"Nissan produces some of the safest cars on the road today, but we are always looking at new ways to improve the wellbeing of our customers," said Alex Smith, managing director, Nissan Motor GB. "Mobile phone use at the wheel is a growing concern across the automotive industry, and indeed society, particularly with the high number of ‘pushed’ communications such as texts, social media notifications and app alerts that tempt drivers to reach for their devices. The Nissan Signal Shield concept presents one possible solution for giving drivers the choice to remove all smartphone distractions while driving. This is about delivering more control at the wheel, not less. Some drivers are immune to the activity of their smartphone, but for those who struggle to ignore the beeps and pings, this concept provides a simple solution in this very ‘connected’ world we live in."
RAC road safety spokesman Pete Williams said, "Our research shows that handheld phone use by drivers has reached epidemic proportions. As mobile phone technology has advanced significantly, many people have become addicted to them. However, the use of a handheld phone when driving represents both a physical and mental distraction and it has been illegal since 2003. The Nissan Signal Shield is a good example of a technology that can help drivers be phone smart. For those who can't avoid the temptation, this simple but pretty clever tech gives them a valuable mobile-free zone. We are asking all drivers to make a personal commitment not to use a handheld phone at the wheel and sharing their promise with their friends and family.”
Compulsive habit, says US study
A US study of over 1,000 drivers in 2014 found that 98 percent agreed it was dangerous to text and drive, but 74 percent claimed they had done so, with 30 percent saying it is ‘simply a habit’ because they are so used to being connected to their phone, and they believed their driving performance was not impacted by texting.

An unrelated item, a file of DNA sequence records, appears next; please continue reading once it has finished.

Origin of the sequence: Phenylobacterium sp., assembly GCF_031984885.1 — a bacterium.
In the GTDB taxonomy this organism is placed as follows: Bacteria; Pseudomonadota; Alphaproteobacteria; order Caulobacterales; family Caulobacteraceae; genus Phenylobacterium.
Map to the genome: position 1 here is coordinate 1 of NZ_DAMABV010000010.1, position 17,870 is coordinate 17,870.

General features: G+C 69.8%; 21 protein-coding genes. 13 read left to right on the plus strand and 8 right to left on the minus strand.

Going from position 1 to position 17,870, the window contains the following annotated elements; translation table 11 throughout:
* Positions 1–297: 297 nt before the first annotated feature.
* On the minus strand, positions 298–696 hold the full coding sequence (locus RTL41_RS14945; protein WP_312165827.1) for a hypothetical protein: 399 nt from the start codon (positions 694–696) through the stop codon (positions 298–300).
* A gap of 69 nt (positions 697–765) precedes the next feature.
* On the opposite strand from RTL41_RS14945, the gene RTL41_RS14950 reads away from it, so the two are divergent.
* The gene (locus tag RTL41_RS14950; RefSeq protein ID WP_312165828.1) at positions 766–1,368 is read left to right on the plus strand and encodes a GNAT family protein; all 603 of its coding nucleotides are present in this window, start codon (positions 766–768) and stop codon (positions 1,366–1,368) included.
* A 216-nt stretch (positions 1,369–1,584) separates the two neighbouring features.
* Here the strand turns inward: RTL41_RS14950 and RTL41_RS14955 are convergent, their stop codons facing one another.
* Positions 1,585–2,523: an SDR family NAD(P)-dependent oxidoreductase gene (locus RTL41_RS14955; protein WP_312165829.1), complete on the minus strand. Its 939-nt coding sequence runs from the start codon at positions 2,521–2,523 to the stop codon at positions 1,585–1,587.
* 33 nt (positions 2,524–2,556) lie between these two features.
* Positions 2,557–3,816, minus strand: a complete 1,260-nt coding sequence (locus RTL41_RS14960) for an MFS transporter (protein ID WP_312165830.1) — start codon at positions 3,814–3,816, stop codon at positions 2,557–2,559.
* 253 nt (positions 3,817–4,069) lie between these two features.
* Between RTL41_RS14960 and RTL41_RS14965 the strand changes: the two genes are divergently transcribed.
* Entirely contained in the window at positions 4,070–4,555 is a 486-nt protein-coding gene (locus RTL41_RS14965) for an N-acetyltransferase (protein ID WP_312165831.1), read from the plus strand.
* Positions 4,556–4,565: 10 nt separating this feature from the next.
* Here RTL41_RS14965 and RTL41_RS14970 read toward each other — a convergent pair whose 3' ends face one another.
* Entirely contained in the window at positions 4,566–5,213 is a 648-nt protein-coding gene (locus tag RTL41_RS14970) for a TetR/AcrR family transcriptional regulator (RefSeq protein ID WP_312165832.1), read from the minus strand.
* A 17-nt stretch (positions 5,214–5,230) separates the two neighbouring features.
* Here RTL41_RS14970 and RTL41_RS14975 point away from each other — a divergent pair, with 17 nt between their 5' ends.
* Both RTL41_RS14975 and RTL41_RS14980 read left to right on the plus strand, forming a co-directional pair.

Dr Greenfield, founder of The Center for Internet and Technology Addiction and Assistant Clinical Professor of Psychiatry at The University of Connecticut School of Medicine, who worked on the report, said at the time of publication: "We compulsively check our phones because every time we get an update through text, email or social media, we experience an elevation of dopamine, which is a neurochemical in the brain that makes us feel happy. If that desire for a dopamine fix leads us to check our phones while we're driving, a simple text can turn deadly."
Research by Nottingham Trent University found that the average user checks their phone 85 times a day and that 'rapid mobile phone interactions', less than 30 seconds, are becoming habitual for smartphone users, with many not realising the frequency with which they check their phone.
Young drivers in particular are more likely to be distracted. Just under half of drivers (49 percent) aged 25–34 admitted they sometimes go online or use apps while driving. Almost a third of drivers in the same age group said they do this several times a week at least.
These compulsive habits are both dangerous and illegal. Drivers are four times more likely to be in a crash if they are using a phone whilst driving, and their reaction times are two times slower than those drink-driving.
The UK introduced stricter penalties in 2017 for drivers caught using a mobile phone behind the wheel – six penalty points and a £200 fine.